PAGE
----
Bank of America analysts expect currency volatility to pick up though, citing historical analogs from 2008, 2011, and 2018, when it trailed the rise in inflation by about three months.
They recommend positioning for higher volatility in the euro and Canadian dollar pair, given the interest-rate path for the economies is diverging and the outlook for the energy market -- a key driver for the loonie -- remains uncertain.
For Unigestion SA portfolio manager Jeremy Gatto, pairs including Britain’s pound and Norway’s krone might offer enticing volatility plays given their sometimes unpredictable central banks. The Bank of England surprised markets with a rate increase in December despite headwinds from omicron.
“Before Covid-19 you could be a generalist, it was pretty much every central bank on the same page,” said Gatto, 38, who started in the industry in 2007. “Now you can’t just say I’m going to be long the dollar, or long or short vol. You’re going to have to pick which cross you’re going to apply that logic to.”
Political machinations are also feeding into the mix. Eimear Daly, an FX strategist at Barclays, is betting on increased volatility in the euro-dollar pair, stemming from French and Italian elections.
Traders are especially wary of a sudden increase in volatility given financial conditions are becoming less forgiving. Since the financial crisis in 2008, one-year implied volatility in the euro-dollar cross has collapsed from over 20% to 5.7% on Wednesday, weighed down by bond buying programs and record-low interest rates.
“People who have come into the business in recent years have lived in a world of low rates and massive liquidity provision that has been insurance against volatility spikes,” said Michael Melvin, executive director at the Rady School of Management, University of California San Diego and former multi-asset strategist at BlackRock, who has been studying and working in the currency market for 40 years.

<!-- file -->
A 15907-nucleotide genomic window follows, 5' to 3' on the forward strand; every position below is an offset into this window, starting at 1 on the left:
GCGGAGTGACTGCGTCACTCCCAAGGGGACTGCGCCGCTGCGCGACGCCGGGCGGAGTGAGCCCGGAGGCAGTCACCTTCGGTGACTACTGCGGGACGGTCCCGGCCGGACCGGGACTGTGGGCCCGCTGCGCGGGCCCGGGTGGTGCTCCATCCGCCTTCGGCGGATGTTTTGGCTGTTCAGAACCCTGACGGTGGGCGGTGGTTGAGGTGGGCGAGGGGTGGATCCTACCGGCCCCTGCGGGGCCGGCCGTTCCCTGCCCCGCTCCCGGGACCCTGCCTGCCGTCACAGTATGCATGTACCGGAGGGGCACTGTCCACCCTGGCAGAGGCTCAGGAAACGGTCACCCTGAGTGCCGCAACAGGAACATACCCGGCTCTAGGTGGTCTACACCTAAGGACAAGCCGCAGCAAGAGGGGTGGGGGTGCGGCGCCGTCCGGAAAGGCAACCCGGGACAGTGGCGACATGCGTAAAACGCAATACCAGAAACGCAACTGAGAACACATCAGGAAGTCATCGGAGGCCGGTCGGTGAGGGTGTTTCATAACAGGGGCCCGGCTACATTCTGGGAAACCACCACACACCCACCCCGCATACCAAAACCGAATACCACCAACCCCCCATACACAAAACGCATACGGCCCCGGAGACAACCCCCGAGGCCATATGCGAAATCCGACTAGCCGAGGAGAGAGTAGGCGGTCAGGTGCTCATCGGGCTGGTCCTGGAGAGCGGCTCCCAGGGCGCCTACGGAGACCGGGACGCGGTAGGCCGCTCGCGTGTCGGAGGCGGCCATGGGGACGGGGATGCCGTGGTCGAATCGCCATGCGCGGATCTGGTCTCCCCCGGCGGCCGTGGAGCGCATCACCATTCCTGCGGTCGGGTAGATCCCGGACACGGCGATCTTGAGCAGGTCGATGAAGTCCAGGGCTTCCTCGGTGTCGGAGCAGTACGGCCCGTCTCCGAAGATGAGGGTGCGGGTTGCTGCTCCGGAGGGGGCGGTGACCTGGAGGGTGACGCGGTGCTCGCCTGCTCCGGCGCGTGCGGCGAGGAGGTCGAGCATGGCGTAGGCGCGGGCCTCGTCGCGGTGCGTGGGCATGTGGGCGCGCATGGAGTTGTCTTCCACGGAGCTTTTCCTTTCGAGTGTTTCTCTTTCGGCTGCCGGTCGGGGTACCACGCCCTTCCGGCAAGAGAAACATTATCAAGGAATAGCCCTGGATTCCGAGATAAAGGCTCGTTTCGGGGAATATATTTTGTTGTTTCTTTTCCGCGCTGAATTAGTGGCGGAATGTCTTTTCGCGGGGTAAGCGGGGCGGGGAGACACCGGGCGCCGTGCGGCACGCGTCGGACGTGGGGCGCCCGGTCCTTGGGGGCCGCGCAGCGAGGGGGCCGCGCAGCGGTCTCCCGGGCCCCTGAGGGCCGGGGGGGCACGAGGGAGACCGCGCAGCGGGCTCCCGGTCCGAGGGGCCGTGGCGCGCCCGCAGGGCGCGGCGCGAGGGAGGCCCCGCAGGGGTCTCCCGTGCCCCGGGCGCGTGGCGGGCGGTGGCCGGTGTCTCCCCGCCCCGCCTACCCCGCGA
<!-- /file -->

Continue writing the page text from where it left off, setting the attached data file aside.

READ MORE: ECB Optionality May Leave Volatility Decaying to a Higher Floor
Not everyone is ready to abandon short-volatility strategies that netted gains of 15.4% across assets in 2021, their best year since 2009, according to provisional Eurekahedge data compiled by Bloomberg.
“The sweet spot for us is a little bit of elevated volatility and markets trading sideways,” said Tom Pansegrau, 35, who focuses on short-volatility strategies at 7orca Asset Management. He doesn’t foresee “any major surprises” because the Fed has been “straightforward with its path on raising interest rates,” he said.
But the response to the ins and outs of the Federal Open Market Committee’s debate about policy tightening showed how even well-telegraphed moves can surprise markets. The Nasdaq 100 Stock Index, which includes interest-rate-sensitive technology shares, fell as much as 7.1% in the first six trading days of the year.
“There’s complacency around how much central banks are willing to do to stop inflation -- there’s a belief that the Fed is not going to be able to hike rates a lot,” said Morgan Stanley’s Jaime. “For me that’s a risk and that’s where I see most of the pain coming from.”